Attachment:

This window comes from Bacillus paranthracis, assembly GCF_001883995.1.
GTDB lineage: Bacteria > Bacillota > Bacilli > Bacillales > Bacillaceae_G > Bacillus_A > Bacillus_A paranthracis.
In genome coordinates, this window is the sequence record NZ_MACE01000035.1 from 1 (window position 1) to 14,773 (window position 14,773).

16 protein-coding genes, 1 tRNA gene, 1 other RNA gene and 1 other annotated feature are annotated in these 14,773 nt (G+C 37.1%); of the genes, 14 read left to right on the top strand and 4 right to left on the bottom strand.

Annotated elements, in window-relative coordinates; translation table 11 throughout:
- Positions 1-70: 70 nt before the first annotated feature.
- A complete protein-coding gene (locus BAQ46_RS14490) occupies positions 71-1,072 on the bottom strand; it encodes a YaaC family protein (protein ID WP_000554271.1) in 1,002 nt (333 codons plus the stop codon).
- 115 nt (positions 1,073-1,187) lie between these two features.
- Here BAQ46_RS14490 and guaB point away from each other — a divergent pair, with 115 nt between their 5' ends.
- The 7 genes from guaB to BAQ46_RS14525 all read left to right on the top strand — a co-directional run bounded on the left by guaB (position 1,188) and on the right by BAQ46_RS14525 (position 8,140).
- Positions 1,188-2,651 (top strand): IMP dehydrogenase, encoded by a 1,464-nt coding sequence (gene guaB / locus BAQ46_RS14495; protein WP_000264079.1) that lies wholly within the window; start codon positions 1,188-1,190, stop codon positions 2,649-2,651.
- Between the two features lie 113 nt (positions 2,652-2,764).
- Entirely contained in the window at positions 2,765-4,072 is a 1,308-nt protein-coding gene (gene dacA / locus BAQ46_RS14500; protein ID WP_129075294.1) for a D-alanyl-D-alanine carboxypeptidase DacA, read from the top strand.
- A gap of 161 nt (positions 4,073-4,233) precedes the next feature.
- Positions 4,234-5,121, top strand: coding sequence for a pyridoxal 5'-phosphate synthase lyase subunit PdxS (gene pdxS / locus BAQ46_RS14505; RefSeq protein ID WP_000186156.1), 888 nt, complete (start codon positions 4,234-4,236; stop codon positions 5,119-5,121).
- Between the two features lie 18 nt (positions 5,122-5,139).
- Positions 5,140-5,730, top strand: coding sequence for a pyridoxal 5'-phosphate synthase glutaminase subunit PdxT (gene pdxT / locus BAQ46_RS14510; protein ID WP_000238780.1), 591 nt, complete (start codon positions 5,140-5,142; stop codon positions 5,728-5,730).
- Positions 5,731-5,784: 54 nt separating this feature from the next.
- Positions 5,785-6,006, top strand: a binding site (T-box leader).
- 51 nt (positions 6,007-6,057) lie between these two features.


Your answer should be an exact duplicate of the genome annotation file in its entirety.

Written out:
This window comes from Bacillus paranthracis, assembly GCF_001883995.1.
GTDB lineage: Bacteria > Bacillota > Bacilli > Bacillales > Bacillaceae_G > Bacillus_A > Bacillus_A paranthracis.
In genome coordinates, this window is the sequence record NZ_MACE01000035.1 from 1 (window position 1) to 14,773 (window position 14,773).

16 protein-coding genes, 1 tRNA gene, 1 other RNA gene and 1 other annotated feature are annotated in these 14,773 nt (G+C 37.1%); of the genes, 14 read left to right on the top strand and 4 right to left on the bottom strand.

Annotated elements, in window-relative coordinates; translation table 11 throughout:
- Positions 1-70: 70 nt before the first annotated feature.
- A complete protein-coding gene (locus BAQ46_RS14490) occupies positions 71-1,072 on the bottom strand; it encodes a YaaC family protein (protein ID WP_000554271.1) in 1,002 nt (333 codons plus the stop codon).
- 115 nt (positions 1,073-1,187) lie between these two features.
- Here BAQ46_RS14490 and guaB point away from each other — a divergent pair, with 115 nt between their 5' ends.
- The 7 genes from guaB to BAQ46_RS14525 all read left to right on the top strand — a co-directional run bounded on the left by guaB (position 1,188) and on the right by BAQ46_RS14525 (position 8,140).
- Positions 1,188-2,651 (top strand): IMP dehydrogenase, encoded by a 1,464-nt coding sequence (gene guaB / locus BAQ46_RS14495; protein WP_000264079.1) that lies wholly within the window; start codon positions 1,188-1,190, stop codon positions 2,649-2,651.
- Between the two features lie 113 nt (positions 2,652-2,764).
- Entirely contained in the window at positions 2,765-4,072 is a 1,308-nt protein-coding gene (gene dacA / locus BAQ46_RS14500; protein ID WP_129075294.1) for a D-alanyl-D-alanine carboxypeptidase DacA, read from the top strand.
- A gap of 161 nt (positions 4,073-4,233) precedes the next feature.
- Positions 4,234-5,121, top strand: coding sequence for a pyridoxal 5'-phosphate synthase lyase subunit PdxS (gene pdxS / locus BAQ46_RS14505; RefSeq protein ID WP_000186156.1), 888 nt, complete (start codon positions 4,234-4,236; stop codon positions 5,119-5,121).
- Between the two features lie 18 nt (positions 5,122-5,139).
- Positions 5,140-5,730, top strand: coding sequence for a pyridoxal 5'-phosphate synthase glutaminase subunit PdxT (gene pdxT / locus BAQ46_RS14510; protein ID WP_000238780.1), 591 nt, complete (start codon positions 5,140-5,142; stop codon positions 5,728-5,730).
- Positions 5,731-5,784: 54 nt separating this feature from the next.
- Positions 5,785-6,006, top strand: a binding site (T-box leader).
- 51 nt (positions 6,007-6,057) lie between these two features.